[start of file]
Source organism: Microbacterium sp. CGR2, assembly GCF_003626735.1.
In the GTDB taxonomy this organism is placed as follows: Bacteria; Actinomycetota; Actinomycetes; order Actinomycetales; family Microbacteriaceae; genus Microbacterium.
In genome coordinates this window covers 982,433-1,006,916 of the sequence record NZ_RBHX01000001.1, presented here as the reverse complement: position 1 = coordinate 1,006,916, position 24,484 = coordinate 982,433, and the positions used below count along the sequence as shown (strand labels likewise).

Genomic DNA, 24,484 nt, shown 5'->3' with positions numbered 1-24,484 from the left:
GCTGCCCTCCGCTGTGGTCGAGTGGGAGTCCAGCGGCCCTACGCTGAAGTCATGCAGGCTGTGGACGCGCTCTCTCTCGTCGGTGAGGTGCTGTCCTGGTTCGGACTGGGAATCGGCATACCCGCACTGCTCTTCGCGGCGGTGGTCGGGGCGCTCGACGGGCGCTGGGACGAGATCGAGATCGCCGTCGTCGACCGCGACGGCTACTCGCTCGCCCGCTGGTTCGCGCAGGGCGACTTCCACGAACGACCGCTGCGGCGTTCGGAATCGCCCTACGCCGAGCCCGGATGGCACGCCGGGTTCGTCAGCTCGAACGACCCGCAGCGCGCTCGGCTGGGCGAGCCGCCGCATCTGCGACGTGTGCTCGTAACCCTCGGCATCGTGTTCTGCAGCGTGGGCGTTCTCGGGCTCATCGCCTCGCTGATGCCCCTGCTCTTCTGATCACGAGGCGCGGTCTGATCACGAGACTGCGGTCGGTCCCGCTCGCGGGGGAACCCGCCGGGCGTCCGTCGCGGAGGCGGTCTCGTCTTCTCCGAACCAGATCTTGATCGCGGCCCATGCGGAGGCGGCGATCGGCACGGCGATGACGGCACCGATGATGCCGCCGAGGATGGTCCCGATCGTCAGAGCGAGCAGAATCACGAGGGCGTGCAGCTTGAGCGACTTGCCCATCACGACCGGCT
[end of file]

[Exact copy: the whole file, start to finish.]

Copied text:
Source organism: Microbacterium sp. CGR2, assembly GCF_003626735.1.
In the GTDB taxonomy this organism is placed as follows: Bacteria; Actinomycetota; Actinomycetes; order Actinomycetales; family Microbacteriaceae; genus Microbacterium.
In genome coordinates this window covers 982,433-1,006,916 of the sequence record NZ_RBHX01000001.1, presented here as the reverse complement: position 1 = coordinate 1,006,916, position 24,484 = coordinate 982,433, and the positions used below count along the sequence as shown (strand labels likewise).

Genomic DNA, 24,484 nt, shown 5'->3' with positions numbered 1-24,484 from the left:
GCTGCCCTCCGCTGTGGTCGAGTGGGAGTCCAGCGGCCCTACGCTGAAGTCATGCAGGCTGTGGACGCGCTCTCTCTCGTCGGTGAGGTGCTGTCCTGGTTCGGACTGGGAATCGGCATACCCGCACTGCTCTTCGCGGCGGTGGTCGGGGCGCTCGACGGGCGCTGGGACGAGATCGAGATCGCCGTCGTCGACCGCGACGGCTACTCGCTCGCCCGCTGGTTCGCGCAGGGCGACTTCCACGAACGACCGCTGCGGCGTTCGGAATCGCCCTACGCCGAGCCCGGATGGCACGCCGGGTTCGTCAGCTCGAACGACCCGCAGCGCGCTCGGCTGGGCGAGCCGCCGCATCTGCGACGTGTGCTCGTAACCCTCGGCATCGTGTTCTGCAGCGTGGGCGTTCTCGGGCTCATCGCCTCGCTGATGCCCCTGCTCTTCTGATCACGAGGCGCGGTCTGATCACGAGACTGCGGTCGGTCCCGCTCGCGGGGGAACCCGCCGGGCGTCCGTCGCGGAGGCGGTCTCGTCTTCTCCGAACCAGATCTTGATCGCGGCCCATGCGGAGGCGGCGATCGGCACGGCGATGACGGCACCGATGATGCCGCCGAGGATGGTCCCGATCGTCAGAGCGAGCAGAATCACGAGGGCGTGCAGCTTGAGCGACTTGCCCATCACGACCGGCT